Donald Tusk is benefiting from the problems of Poland’s other liberal party

The Poland 2050 party led by former presidential candidate Szymon Hołownia is in serious trouble, and that should make Donald Tusk and his liberal PO’s task easier

editor: Grzegorz Adamczyk
author: Jacek Nizinkiewicz
via: rp.pl
Szymon Hołownia during his presidential election campaign in 2020. (AP photo).

The liberal Civic Platform (PO) led by Donald Tusk had a serious problem when Szymon Hołownia, a TV celebrity, stood as an independent polling over 13 percent of the vote in the presidential election and then formed a new political movement, Poland 2050.

Not only was Hołowni reaching voters the PO was finding hard to reach, but he was also taking votes from Poland’s largest opposition party. When support for Poland 2050 was consistently over 10 percent in the opinion polls, there was little chance of him agreeing to an electoral coalition with the PO. But now that the party is consistently registering below 10 percent in the polls, and with the PO in the upper 20s, Hołownia is getting nervous and beginning to realize that he could end up with fewer MPs or no MPs at all if he stands his own slate of candidates.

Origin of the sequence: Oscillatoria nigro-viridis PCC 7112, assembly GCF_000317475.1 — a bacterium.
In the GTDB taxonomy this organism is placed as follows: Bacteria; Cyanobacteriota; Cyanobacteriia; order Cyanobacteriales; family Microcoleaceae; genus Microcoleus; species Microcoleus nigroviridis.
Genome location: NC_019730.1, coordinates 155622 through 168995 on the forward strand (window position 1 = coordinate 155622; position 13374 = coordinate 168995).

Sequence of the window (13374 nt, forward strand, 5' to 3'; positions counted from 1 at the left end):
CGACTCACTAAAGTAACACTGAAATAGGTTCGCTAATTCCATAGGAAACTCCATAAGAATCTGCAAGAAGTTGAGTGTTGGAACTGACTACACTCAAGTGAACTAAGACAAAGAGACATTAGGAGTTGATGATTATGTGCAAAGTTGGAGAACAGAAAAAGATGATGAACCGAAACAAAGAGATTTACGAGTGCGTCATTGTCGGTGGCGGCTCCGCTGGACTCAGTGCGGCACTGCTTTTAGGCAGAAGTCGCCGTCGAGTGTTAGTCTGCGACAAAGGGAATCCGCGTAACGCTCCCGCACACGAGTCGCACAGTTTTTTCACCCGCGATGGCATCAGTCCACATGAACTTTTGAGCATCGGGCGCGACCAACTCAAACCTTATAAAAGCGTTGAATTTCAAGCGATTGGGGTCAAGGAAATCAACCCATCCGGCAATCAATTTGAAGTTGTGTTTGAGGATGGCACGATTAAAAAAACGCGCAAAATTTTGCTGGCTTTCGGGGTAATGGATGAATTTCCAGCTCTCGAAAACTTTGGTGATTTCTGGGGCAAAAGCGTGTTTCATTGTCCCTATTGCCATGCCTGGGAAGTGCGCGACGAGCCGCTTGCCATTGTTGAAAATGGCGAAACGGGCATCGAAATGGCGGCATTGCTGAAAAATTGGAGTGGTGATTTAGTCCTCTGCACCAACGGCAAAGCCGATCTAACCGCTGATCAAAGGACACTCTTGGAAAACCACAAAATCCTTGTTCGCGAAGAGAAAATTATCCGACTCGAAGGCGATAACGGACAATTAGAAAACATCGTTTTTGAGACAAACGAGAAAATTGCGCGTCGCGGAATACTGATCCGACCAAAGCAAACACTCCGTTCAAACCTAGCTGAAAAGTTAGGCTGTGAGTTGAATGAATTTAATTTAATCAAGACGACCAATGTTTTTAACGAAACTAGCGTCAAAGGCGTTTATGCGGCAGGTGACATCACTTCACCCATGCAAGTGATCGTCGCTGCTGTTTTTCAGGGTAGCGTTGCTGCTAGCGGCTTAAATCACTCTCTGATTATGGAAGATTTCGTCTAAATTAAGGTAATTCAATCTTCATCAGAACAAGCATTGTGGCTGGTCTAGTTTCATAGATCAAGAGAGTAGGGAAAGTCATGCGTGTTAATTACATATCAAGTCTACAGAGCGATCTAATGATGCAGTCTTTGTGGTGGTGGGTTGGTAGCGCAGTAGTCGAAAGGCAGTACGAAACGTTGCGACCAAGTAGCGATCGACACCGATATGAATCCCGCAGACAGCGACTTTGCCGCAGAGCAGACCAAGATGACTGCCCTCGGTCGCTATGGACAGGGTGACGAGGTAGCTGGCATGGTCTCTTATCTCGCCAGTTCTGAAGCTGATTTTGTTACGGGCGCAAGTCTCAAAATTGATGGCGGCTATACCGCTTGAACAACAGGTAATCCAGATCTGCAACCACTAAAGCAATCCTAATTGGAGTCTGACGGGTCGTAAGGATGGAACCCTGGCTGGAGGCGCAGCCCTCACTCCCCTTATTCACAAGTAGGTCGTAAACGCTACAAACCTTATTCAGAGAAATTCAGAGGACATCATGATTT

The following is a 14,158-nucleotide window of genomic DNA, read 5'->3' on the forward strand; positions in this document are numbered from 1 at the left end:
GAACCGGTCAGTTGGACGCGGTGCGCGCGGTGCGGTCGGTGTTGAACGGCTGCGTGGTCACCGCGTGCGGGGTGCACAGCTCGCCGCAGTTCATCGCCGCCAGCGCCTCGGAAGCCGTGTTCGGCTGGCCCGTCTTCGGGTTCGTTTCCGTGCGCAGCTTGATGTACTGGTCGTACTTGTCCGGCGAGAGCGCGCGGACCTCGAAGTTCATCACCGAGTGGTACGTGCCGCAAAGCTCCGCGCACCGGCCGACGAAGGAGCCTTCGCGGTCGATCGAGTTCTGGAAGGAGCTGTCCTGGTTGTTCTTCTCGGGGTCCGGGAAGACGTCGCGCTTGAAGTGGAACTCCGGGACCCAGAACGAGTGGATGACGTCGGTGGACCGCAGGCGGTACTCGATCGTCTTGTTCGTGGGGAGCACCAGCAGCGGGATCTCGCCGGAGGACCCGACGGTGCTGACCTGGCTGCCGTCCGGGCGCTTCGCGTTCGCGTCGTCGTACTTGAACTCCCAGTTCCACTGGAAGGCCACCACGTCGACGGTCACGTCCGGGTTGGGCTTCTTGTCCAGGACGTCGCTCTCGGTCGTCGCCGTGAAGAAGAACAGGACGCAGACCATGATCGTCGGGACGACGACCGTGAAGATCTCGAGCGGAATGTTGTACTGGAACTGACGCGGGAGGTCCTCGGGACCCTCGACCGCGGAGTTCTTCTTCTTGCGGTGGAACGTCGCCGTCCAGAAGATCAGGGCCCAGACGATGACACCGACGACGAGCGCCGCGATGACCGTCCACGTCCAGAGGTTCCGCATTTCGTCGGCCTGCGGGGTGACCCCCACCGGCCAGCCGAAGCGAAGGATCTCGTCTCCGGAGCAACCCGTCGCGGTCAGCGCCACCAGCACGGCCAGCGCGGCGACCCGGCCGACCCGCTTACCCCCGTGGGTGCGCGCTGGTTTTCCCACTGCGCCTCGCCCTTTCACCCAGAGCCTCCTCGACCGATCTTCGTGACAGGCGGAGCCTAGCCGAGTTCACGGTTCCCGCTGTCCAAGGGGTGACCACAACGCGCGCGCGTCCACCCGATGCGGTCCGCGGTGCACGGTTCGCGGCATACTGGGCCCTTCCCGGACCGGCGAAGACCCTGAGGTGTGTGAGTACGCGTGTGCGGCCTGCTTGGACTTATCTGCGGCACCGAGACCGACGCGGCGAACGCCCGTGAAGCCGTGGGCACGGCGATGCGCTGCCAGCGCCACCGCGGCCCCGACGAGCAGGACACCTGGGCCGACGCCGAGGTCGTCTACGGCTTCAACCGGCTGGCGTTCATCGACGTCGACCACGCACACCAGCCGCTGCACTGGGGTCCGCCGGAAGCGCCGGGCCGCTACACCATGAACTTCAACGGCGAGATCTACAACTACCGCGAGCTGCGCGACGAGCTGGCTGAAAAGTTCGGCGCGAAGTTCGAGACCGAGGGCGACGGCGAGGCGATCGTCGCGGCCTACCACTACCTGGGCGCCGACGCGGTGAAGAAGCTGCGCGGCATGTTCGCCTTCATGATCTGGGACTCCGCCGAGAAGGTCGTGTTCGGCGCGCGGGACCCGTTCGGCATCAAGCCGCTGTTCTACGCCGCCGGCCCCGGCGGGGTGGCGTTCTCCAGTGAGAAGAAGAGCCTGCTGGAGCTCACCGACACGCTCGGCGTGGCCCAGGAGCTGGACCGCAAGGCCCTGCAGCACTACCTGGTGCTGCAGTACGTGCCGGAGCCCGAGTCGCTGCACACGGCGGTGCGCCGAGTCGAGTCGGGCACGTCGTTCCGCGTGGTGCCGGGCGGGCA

Hołownia’s appeal back in 2020 was that of the new kid on the block who would be a cleaner and fresher version of what the PO once was. Back in 2015, the Modern Party led by Ryszard Petru had the same high hopes and for a while threatened the PO in the polls. Yet, by the time of the next election in 2019, it had been forced into a coalition with the older party and is today nothing more than a sidekick of the PO. 

Is history about to repeat itself?

It increasingly looks like it now that Tusk is once again leader of the PO and Hołownia’s party is coming apart at the seams. It has failed to build a strong organization and is weak financially, as it does not enjoy state support having never contested a parliamentary election. Moreover, attempts to create an electoral alliance with one of the oldest and most establishment-oriented parties, the Polish People’s Party (PSL) has successfully undermined Hołownia’s claims to be a fresh and clean political force.

The party is now losing members, and one of its MPs left the party a few days ago in protest at Hołownia’s negotiations with the PSL. Pressure is building on Hołownia to either complete a deal with PSL or accept the idea of a broader opposition list under the patronage of Tusk and the PO. 

There can be no question that the beneficiary of Hołownia’s uncomfortable predicament is Donald Tusk and the PO. This is because Hołownia’s negotiating position is becoming weaker by the day with either the PSL or the PO.

There isn’t much time left. The party has to decide fast what it wants to do and with whom. Its agenda of “greening” Poland and cleaning up public life is not distinctive or fresh enough to inspire an upsurge in the polls.

It has been the right-wing Confederation with its libertarian tinge that has benefited from the PO’s shift to the left on economic and other issues rather than Hołownia. He’s no longer the new kid on the block and today seems stale.

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